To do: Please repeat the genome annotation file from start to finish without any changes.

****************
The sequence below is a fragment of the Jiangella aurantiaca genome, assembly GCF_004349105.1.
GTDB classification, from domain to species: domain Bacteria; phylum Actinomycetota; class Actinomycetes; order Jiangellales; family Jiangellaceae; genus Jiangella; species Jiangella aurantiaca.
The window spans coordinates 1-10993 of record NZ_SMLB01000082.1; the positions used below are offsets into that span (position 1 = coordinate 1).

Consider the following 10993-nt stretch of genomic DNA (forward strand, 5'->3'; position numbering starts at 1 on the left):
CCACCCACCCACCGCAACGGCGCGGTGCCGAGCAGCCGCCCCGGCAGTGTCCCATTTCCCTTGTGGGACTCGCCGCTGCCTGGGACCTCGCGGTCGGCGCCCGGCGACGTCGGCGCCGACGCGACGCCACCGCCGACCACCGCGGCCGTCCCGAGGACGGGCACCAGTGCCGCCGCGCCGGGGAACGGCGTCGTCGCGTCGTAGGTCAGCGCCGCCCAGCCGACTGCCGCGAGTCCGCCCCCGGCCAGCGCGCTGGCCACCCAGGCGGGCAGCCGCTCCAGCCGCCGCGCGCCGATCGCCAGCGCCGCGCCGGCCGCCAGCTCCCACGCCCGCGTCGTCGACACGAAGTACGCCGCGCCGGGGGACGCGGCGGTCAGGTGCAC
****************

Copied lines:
The sequence below is a fragment of the Jiangella aurantiaca genome, assembly GCF_004349105.1.
GTDB classification, from domain to species: domain Bacteria; phylum Actinomycetota; class Actinomycetes; order Jiangellales; family Jiangellaceae; genus Jiangella; species Jiangella aurantiaca.
The window spans coordinates 1-10993 of record NZ_SMLB01000082.1; the positions used below are offsets into that span (position 1 = coordinate 1).

Consider the following 10993-nt stretch of genomic DNA (forward strand, 5'->3'; position numbering starts at 1 on the left):
CCACCCACCCACCGCAACGGCGCGGTGCCGAGCAGCCGCCCCGGCAGTGTCCCATTTCCCTTGTGGGACTCGCCGCTGCCTGGGACCTCGCGGTCGGCGCCCGGCGACGTCGGCGCCGACGCGACGCCACCGCCGACCACCGCGGCCGTCCCGAGGACGGGCACCAGTGCCGCCGCGCCGGGGAACGGCGTCGTCGCGTCGTAGGTCAGCGCCGCCCAGCCGACTGCCGCGAGTCCGCCCCCGGCCAGCGCGCTGGCCACCCAGGCGGGCAGCCGCTCCAGCCGCCGCGCGCCGATCGCCAGCGCCGCGCCGGCCGCCAGCTCCCACGCCCGCGTCGTCGACACGAAGTACGCCGCGCCGGGGGACGCGGCGGTCAGGTGCAC